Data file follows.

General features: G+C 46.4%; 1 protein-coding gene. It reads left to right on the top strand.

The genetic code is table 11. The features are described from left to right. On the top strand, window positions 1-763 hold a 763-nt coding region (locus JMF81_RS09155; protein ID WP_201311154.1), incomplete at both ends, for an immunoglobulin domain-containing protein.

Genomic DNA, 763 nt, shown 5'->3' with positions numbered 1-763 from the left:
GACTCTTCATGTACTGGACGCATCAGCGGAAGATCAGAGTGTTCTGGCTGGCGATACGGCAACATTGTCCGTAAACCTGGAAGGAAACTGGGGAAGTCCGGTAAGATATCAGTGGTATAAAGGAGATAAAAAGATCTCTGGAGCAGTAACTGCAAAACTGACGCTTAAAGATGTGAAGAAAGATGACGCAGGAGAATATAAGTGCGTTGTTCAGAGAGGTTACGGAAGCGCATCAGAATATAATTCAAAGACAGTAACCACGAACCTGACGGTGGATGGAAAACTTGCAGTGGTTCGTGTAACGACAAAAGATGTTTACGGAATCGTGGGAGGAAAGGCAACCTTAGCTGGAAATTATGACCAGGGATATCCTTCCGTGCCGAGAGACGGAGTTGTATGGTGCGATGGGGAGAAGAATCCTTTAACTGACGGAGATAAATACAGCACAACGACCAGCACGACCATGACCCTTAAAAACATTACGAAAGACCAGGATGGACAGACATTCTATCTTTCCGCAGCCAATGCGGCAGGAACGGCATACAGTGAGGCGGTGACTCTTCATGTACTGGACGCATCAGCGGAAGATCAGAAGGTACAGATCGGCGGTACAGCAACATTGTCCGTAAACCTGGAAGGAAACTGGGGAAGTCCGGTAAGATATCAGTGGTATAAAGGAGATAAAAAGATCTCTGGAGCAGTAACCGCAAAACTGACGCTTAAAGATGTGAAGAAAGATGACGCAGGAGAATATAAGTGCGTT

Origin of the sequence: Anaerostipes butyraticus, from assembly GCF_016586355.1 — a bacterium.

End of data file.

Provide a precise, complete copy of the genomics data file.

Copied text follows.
General features: G+C 46.4%; 1 protein-coding gene. It reads left to right on the top strand.

The genetic code is table 11. The features are described from left to right. On the top strand, window positions 1-763 hold a 763-nt coding region (locus JMF81_RS09155; protein ID WP_201311154.1), incomplete at both ends, for an immunoglobulin domain-containing protein.

Genomic DNA, 763 nt, shown 5'->3' with positions numbered 1-763 from the left:
GACTCTTCATGTACTGGACGCATCAGCGGAAGATCAGAGTGTTCTGGCTGGCGATACGGCAACATTGTCCGTAAACCTGGAAGGAAACTGGGGAAGTCCGGTAAGATATCAGTGGTATAAAGGAGATAAAAAGATCTCTGGAGCAGTAACTGCAAAACTGACGCTTAAAGATGTGAAGAAAGATGACGCAGGAGAATATAAGTGCGTTGTTCAGAGAGGTTACGGAAGCGCATCAGAATATAATTCAAAGACAGTAACCACGAACCTGACGGTGGATGGAAAACTTGCAGTGGTTCGTGTAACGACAAAAGATGTTTACGGAATCGTGGGAGGAAAGGCAACCTTAGCTGGAAATTATGACCAGGGATATCCTTCCGTGCCGAGAGACGGAGTTGTATGGTGCGATGGGGAGAAGAATCCTTTAACTGACGGAGATAAATACAGCACAACGACCAGCACGACCATGACCCTTAAAAACATTACGAAAGACCAGGATGGACAGACATTCTATCTTTCCGCAGCCAATGCGGCAGGAACGGCATACAGTGAGGCGGTGACTCTTCATGTACTGGACGCATCAGCGGAAGATCAGAAGGTACAGATCGGCGGTACAGCAACATTGTCCGTAAACCTGGAAGGAAACTGGGGAAGTCCGGTAAGATATCAGTGGTATAAAGGAGATAAAAAGATCTCTGGAGCAGTAACCGCAAAACTGACGCTTAAAGATGTGAAGAAAGATGACGCAGGAGAATATAAGTGCGTT

Origin of the sequence: Anaerostipes butyraticus, from assembly GCF_016586355.1 — a bacterium.